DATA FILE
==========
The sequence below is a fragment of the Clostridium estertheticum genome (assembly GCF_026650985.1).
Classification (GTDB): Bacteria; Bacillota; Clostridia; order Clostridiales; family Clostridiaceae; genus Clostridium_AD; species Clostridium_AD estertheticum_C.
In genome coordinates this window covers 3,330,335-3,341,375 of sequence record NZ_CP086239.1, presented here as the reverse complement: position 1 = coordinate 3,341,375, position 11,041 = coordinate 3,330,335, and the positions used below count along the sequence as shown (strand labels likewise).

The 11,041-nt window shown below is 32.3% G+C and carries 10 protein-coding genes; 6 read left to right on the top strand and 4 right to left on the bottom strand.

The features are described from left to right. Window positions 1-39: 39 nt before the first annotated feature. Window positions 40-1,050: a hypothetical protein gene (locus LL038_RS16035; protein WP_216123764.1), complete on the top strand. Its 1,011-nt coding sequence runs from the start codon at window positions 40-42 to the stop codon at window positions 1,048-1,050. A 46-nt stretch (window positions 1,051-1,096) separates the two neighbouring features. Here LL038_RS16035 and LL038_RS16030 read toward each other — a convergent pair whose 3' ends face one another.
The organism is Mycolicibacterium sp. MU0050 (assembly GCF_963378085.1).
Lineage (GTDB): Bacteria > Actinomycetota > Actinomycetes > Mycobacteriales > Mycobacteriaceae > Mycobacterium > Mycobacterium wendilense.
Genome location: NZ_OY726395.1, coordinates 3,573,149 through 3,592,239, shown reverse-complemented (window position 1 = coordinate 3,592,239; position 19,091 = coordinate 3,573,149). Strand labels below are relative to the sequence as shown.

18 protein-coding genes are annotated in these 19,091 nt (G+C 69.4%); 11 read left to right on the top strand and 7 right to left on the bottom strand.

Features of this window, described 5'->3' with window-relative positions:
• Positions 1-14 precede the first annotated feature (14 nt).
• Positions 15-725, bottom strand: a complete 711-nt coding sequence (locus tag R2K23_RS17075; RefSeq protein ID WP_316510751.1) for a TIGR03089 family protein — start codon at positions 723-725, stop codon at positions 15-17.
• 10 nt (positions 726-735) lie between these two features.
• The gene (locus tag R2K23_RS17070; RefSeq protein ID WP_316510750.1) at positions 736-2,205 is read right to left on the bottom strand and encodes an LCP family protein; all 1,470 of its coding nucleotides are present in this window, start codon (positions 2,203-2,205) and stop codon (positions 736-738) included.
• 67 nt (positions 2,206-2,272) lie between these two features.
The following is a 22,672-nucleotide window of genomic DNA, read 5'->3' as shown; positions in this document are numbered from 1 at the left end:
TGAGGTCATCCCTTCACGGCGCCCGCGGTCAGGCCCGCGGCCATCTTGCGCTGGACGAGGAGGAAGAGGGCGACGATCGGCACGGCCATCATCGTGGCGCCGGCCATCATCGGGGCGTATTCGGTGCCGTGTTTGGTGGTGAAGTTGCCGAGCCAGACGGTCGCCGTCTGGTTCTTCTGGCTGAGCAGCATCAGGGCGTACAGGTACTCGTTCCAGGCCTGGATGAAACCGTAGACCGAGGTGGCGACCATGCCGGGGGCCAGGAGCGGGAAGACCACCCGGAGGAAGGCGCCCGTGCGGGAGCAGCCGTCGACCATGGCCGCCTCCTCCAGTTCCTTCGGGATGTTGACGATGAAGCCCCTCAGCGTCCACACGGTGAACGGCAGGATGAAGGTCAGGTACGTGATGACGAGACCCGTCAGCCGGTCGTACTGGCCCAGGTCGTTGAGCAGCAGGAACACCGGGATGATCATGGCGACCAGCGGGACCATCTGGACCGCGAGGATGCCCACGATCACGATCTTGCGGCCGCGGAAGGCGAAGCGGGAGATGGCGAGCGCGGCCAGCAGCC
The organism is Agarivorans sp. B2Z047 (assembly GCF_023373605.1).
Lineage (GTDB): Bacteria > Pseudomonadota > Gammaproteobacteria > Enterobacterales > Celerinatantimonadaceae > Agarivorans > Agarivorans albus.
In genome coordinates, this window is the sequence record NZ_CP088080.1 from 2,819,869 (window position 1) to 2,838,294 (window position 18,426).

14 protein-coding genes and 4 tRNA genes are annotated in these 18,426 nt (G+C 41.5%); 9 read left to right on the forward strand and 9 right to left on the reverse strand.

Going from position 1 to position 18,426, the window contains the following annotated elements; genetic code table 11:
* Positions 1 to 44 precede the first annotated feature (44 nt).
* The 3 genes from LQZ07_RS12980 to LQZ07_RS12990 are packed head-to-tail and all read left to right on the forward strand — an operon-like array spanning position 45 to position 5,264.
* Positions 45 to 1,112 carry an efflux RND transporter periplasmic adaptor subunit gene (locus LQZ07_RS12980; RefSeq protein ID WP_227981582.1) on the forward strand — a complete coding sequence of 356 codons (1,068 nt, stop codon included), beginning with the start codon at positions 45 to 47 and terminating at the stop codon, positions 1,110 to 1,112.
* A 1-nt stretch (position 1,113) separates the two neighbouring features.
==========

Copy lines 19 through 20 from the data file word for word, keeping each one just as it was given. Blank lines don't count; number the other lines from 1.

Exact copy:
Lineage (GTDB): Bacteria > Pseudomonadota > Gammaproteobacteria > Enterobacterales > Celerinatantimonadaceae > Agarivorans > Agarivorans albus.
In genome coordinates, this window is the sequence record NZ_CP088080.1 from 2,819,869 (window position 1) to 2,838,294 (window position 18,426).